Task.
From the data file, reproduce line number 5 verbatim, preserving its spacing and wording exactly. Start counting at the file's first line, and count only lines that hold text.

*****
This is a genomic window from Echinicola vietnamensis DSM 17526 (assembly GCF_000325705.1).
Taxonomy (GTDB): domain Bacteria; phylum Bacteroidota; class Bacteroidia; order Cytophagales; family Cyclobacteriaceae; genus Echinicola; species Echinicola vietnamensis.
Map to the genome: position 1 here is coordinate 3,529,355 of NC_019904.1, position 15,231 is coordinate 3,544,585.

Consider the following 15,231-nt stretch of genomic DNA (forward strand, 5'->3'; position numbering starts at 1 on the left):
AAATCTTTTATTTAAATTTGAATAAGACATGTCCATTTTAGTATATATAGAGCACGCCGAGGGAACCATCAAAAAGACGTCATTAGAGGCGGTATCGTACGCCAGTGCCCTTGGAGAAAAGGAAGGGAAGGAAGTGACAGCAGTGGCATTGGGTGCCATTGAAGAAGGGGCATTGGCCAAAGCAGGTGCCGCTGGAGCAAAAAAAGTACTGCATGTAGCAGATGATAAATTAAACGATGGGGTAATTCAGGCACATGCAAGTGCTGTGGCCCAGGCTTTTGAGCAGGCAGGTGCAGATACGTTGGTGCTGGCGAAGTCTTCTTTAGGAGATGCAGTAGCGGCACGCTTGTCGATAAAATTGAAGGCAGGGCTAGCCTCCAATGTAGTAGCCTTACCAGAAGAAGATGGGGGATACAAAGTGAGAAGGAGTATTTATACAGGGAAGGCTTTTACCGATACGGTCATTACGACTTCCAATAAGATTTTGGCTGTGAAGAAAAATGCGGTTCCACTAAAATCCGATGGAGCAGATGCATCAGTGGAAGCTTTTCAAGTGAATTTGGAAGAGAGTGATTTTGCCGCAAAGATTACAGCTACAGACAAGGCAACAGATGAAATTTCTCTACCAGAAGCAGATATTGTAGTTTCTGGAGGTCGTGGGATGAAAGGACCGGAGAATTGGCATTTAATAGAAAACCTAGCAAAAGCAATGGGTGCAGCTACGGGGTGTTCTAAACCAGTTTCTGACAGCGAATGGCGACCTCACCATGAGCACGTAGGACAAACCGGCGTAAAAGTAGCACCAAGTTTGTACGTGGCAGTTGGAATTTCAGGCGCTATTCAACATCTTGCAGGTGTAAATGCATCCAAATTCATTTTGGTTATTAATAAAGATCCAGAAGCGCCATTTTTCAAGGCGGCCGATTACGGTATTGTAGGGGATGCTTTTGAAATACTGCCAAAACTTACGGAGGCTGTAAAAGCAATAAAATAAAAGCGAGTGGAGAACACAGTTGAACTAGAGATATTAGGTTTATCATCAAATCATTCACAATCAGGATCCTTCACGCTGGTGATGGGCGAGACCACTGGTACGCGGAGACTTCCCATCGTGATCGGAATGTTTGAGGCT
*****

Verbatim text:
AAATCTTTTATTTAAATTTGAATAAGACATGTCCATTTTAGTATATATAGAGCACGCCGAGGGAACCATCAAAAAGACGTCATTAGAGGCGGTATCGTACGCCAGTGCCCTTGGAGAAAAGGAAGGGAAGGAAGTGACAGCAGTGGCATTGGGTGCCATTGAAGAAGGGGCATTGGCCAAAGCAGGTGCCGCTGGAGCAAAAAAAGTACTGCATGTAGCAGATGATAAATTAAACGATGGGGTAATTCAGGCACATGCAAGTGCTGTGGCCCAGGCTTTTGAGCAGGCAGGTGCAGATACGTTGGTGCTGGCGAAGTCTTCTTTAGGAGATGCAGTAGCGGCACGCTTGTCGATAAAATTGAAGGCAGGGCTAGCCTCCAATGTAGTAGCCTTACCAGAAGAAGATGGGGGATACAAAGTGAGAAGGAGTATTTATACAGGGAAGGCTTTTACCGATACGGTCATTACGACTTCCAATAAGATTTTGGCTGTGAAGAAAAATGCGGTTCCACTAAAATCCGATGGAGCAGATGCATCAGTGGAAGCTTTTCAAGTGAATTTGGAAGAGAGTGATTTTGCCGCAAAGATTACAGCTACAGACAAGGCAACAGATGAAATTTCTCTACCAGAAGCAGATATTGTAGTTTCTGGAGGTCGTGGGATGAAAGGACCGGAGAATTGGCATTTAATAGAAAACCTAGCAAAAGCAATGGGTGCAGCTACGGGGTGTTCTAAACCAGTTTCTGACAGCGAATGGCGACCTCACCATGAGCACGTAGGACAAACCGGCGTAAAAGTAGCACCAAGTTTGTACGTGGCAGTTGGAATTTCAGGCGCTATTCAACATCTTGCAGGTGTAAATGCATCCAAATTCATTTTGGTTATTAATAAAGATCCAGAAGCGCCATTTTTCAAGGCGGCCGATTACGGTATTGTAGGGGATGCTTTTGAAATACTGCCAAAACTTACGGAGGCTGTAAAAGCAATAAAATAAAAGCGAGTGGAGAACACAGTTGAACTAGAGATATTAGGTTTATCATCAAATCATTCACAATCAGGATCCTTCACGCTGGTGATGGGCGAGACCACTGGTACGCGGAGACTTCCCATCGTGATCGGAATGTTTGAGGCT